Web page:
Forget the women. What do men really want? – is what women would like to know.

There is one immediate and simple solution for men and women to achieve sexual truce and enjoyment without the need to hurt each other, and that is for them to be able to answer these two questions with total honesty: What do you want? Do you want what I want?

Nothing else, in the end, matters.

“Honesty is such a lonely word.
Everyone is so untrue.
Honesty is hardly ever heard.
And mostly what I need from you.”

(from Honesty, Billy Joel)

Mr Right and the elusive escalator of life

I love this song – James Blunt’s You’re Beautiful. I heard it on the radio this morning as I was getting dressed, and it has haunted me all day long. I can’t stop listening to it.

The “story” in the song is that the man sees a beautiful woman in the crowd, she smiles, they make an instant connection, but she is with another man and he accepts that he will never see her again. Yet, he says, “we shared a moment that will last till the end”.

Sometimes, as I am going down an escalator at an underground station, on my way to work, I like to observe the upward flow of people on the other escalator. I look at each face coming up, man, woman, child, old people, young people, and I like to imagine what they are thinking, what must be going on in their lives, what preoccupations may be on their minds.

I wonder if there are any lucky people who actually meet beautiful strangers in such crowds and end up falling in love?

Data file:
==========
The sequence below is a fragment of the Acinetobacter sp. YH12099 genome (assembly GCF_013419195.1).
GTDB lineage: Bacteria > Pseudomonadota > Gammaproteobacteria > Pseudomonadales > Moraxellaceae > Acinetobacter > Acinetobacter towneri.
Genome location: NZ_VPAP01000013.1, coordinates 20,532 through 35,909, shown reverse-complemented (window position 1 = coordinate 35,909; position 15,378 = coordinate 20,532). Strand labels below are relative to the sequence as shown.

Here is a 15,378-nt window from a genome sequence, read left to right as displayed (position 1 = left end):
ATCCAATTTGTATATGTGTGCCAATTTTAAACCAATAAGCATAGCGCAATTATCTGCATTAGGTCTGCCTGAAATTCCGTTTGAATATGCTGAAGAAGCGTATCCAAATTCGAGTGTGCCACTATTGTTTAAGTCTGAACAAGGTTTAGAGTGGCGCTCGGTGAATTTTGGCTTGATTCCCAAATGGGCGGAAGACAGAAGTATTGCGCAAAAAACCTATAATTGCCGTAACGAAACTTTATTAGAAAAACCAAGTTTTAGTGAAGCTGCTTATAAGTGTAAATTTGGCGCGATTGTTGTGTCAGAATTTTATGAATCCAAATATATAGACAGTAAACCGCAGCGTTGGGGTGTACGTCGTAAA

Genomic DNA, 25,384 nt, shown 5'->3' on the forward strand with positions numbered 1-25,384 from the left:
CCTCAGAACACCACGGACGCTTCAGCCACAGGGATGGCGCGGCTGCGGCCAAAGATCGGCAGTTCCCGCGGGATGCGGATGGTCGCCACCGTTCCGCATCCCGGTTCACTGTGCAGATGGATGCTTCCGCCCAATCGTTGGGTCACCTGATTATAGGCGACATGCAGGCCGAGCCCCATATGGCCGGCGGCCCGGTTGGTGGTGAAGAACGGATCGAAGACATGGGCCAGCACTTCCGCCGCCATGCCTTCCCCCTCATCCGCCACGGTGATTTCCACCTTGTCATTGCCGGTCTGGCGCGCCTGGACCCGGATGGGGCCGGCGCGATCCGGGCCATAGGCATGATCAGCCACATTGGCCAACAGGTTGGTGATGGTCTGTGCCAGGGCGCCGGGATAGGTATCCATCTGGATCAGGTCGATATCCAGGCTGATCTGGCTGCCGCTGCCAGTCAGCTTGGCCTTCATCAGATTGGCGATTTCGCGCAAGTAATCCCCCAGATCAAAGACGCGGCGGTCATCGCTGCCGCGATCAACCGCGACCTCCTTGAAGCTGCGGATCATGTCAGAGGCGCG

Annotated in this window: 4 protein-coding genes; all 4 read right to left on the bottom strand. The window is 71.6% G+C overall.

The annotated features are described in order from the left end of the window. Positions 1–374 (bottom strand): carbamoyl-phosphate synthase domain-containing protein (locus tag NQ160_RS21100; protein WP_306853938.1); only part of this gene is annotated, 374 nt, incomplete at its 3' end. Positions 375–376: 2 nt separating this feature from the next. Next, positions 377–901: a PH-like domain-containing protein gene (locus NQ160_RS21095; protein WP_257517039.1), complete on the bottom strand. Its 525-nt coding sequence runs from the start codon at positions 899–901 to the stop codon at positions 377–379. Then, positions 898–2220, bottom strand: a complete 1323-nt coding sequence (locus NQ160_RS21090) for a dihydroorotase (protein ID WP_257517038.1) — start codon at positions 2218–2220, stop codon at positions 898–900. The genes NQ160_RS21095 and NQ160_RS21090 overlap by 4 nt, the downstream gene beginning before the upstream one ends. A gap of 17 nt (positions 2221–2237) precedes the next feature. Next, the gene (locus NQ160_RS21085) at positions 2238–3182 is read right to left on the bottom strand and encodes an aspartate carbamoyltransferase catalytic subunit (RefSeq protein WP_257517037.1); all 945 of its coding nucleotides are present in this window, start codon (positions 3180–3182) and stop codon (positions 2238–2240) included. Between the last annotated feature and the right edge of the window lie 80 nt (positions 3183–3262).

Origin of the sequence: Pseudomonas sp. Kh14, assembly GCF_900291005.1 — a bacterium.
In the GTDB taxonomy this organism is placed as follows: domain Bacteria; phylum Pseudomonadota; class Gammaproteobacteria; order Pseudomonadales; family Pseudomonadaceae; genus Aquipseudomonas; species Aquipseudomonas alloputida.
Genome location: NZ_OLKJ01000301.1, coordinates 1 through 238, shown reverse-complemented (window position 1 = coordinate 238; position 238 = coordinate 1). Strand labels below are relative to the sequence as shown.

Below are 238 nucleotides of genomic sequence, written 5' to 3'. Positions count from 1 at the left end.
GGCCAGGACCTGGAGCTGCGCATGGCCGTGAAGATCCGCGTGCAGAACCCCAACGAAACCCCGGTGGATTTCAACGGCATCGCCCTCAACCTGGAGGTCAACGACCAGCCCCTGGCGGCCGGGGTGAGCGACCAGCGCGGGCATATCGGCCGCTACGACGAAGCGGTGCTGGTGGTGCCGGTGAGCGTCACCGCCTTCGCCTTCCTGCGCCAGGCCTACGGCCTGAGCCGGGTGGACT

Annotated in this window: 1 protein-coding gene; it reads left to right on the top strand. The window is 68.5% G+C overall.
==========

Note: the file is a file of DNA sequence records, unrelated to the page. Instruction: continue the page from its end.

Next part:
I have seen dating website adverts at London underground stations using this escalator imagery, presumably because it is a very good example of strangers passing by other strangers day by day, without realising their right match might have just walked past.

They say every Jack has his Jill but is there really such a thing as a predestined Mr. or Miss Right, or are matches time-specific, and certain people happen to be right for us only at a specific point in life?

Right person, wrong time
One of my favourite love stories of all times is that of my friend and former colleague Silvia*, who, eight years ago re-met an ex-boyfriend, whom she had not seen or heard from for more than 20 years. They had been a couple in their youth but ended up going their separate ways, as they could not agree on what they wanted out of the relationship. They each went on to marry someone else and, unbeknownst to each other, later divorced their respective spouses roughly around the same time.

Now in their 60s, they are together again, in love and happy, changed by their life experiences into a better man and a better woman.

So…they were always right for each other, but not at the time their paths first crossed.

Like a child with its favourite bed-time story, I love to hear Silvia* tell me her tale again and again. It comforts me no end to know that, should I have already met my Mr. Right, he may re-appear again, later in life, when we are both finally ready for it.

On other days I ask myself what if there is someone special out there, in the crowd, who really cares, and I am missing the moment and the opportunity to connect with them because I am too lost in my own thoughts, too busy lamenting over past broken dreams that cannot be put together again.

Li/oving in the now
“How wonderful and awkward it is to be single again”, is what I said to Silvia* the other day. Wonderful because there are so many unopened doors yet to be revealed, many escalator journeys to be taken, up and down; awkward because there is no other way of truly connecting nor re-connecting with another human being without coming to terms with your insecurities and innermost fears, in other words, wearing your vulnerability on your sleeve.